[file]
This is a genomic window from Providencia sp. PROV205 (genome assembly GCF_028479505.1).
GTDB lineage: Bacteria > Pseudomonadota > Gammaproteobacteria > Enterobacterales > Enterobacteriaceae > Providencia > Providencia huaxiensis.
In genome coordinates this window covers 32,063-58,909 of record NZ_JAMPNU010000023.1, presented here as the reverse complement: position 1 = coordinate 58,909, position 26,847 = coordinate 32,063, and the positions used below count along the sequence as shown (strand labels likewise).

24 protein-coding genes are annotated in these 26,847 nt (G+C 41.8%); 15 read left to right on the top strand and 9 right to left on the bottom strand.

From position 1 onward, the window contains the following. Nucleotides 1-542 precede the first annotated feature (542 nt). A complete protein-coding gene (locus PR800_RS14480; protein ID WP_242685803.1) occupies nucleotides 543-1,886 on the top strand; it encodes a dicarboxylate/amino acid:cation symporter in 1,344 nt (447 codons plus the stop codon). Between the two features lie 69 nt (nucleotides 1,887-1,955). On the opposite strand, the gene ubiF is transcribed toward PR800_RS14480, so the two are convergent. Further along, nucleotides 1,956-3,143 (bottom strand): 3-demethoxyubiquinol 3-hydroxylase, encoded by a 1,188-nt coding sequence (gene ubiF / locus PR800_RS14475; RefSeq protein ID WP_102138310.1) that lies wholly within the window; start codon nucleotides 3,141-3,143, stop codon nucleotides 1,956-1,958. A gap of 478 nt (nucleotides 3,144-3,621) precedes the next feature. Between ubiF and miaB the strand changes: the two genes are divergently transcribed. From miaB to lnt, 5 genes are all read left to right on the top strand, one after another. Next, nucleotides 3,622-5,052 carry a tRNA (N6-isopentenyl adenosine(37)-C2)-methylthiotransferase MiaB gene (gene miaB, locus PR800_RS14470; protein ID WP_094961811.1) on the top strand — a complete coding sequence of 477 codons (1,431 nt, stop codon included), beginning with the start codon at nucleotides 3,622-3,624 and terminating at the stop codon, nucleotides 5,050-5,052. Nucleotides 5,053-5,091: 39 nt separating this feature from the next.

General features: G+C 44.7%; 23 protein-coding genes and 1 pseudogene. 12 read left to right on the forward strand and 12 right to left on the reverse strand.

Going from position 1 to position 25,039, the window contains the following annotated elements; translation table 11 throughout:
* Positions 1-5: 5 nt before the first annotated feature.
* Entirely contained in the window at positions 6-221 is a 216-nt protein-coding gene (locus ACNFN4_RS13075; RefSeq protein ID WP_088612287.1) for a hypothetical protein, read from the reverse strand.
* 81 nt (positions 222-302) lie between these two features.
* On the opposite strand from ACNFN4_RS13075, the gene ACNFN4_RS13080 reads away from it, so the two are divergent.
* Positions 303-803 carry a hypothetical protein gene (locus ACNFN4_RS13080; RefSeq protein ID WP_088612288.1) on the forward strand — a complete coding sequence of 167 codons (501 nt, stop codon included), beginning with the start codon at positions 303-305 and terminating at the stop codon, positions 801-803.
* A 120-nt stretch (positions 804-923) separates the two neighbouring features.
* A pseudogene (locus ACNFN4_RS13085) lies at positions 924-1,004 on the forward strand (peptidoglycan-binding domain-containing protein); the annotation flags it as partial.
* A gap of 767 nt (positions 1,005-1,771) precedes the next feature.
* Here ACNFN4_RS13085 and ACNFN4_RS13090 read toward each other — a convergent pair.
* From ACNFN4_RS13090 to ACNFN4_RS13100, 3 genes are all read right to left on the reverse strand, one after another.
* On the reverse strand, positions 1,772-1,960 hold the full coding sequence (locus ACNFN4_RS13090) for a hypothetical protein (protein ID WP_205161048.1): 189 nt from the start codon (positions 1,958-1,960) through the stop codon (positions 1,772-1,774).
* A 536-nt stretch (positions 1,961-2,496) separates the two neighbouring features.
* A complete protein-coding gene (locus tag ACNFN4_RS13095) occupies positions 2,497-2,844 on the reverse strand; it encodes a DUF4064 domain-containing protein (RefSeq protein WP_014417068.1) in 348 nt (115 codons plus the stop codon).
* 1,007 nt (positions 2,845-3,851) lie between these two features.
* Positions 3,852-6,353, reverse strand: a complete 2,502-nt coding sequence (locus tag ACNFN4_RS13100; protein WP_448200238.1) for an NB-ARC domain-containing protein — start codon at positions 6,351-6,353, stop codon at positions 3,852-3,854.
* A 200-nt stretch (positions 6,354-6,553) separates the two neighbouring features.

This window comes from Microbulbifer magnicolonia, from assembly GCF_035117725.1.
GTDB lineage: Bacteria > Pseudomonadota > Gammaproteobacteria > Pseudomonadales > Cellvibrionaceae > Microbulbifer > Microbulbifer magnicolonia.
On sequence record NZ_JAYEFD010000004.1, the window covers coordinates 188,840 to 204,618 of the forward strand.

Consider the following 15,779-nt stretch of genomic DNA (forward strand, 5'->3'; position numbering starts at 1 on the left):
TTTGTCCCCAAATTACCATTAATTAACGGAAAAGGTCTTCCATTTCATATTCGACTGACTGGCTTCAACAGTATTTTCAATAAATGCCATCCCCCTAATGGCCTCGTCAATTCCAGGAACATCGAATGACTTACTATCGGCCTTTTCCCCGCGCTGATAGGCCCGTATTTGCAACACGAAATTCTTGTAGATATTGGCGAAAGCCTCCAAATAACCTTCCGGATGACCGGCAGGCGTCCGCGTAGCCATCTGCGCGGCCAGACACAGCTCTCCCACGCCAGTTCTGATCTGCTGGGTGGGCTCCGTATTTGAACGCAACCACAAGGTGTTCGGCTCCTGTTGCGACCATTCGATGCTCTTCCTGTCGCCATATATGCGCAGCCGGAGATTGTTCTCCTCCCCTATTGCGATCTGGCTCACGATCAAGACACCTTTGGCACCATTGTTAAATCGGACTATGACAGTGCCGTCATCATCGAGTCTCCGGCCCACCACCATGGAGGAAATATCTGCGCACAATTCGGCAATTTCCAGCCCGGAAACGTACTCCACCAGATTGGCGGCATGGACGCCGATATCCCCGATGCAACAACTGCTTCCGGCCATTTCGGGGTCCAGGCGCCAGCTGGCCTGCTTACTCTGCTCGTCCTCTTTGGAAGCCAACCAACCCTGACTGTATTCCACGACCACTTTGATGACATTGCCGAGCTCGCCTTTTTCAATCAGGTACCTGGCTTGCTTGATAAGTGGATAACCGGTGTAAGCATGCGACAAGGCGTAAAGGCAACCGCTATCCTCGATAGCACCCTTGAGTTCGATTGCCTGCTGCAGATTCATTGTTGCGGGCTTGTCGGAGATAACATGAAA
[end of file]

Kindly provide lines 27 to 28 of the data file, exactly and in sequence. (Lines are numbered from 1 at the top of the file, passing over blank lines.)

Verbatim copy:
Consider the following 15,779-nt stretch of genomic DNA (forward strand, 5'->3'; position numbering starts at 1 on the left):
TTTGTCCCCAAATTACCATTAATTAACGGAAAAGGTCTTCCATTTCATATTCGACTGACTGGCTTCAACAGTATTTTCAATAAATGCCATCCCCCTAATGGCCTCGTCAATTCCAGGAACATCGAATGACTTACTATCGGCCTTTTCCCCGCGCTGATAGGCCCGTATTTGCAACACGAAATTCTTGTAGATATTGGCGAAAGCCTCCAAATAACCTTCCGGATGACCGGCAGGCGTCCGCGTAGCCATCTGCGCGGCCAGACACAGCTCTCCCACGCCAGTTCTGATCTGCTGGGTGGGCTCCGTATTTGAACGCAACCACAAGGTGTTCGGCTCCTGTTGCGACCATTCGATGCTCTTCCTGTCGCCATATATGCGCAGCCGGAGATTGTTCTCCTCCCCTATTGCGATCTGGCTCACGATCAAGACACCTTTGGCACCATTGTTAAATCGGACTATGACAGTGCCGTCATCATCGAGTCTCCGGCCCACCACCATGGAGGAAATATCTGCGCACAATTCGGCAATTTCCAGCCCGGAAACGTACTCCACCAGATTGGCGGCATGGACGCCGATATCCCCGATGCAACAACTGCTTCCGGCCATTTCGGGGTCCAGGCGCCAGCTGGCCTGCTTACTCTGCTCGTCCTCTTTGGAAGCCAACCAACCCTGACTGTATTCCACGACCACTTTGATGACATTGCCGAGCTCGCCTTTTTCAATCAGGTACCTGGCTTGCTTGATAAGTGGATAACCGGTGTAAGCATGCGACAAGGCGTAAAGGCAACCGCTATCCTCGATAGCACCCTTGAGTTCGATTGCCTGCTGCAGATTCATTGTTGCGGGCTTGTCGGAGATAACATGAAA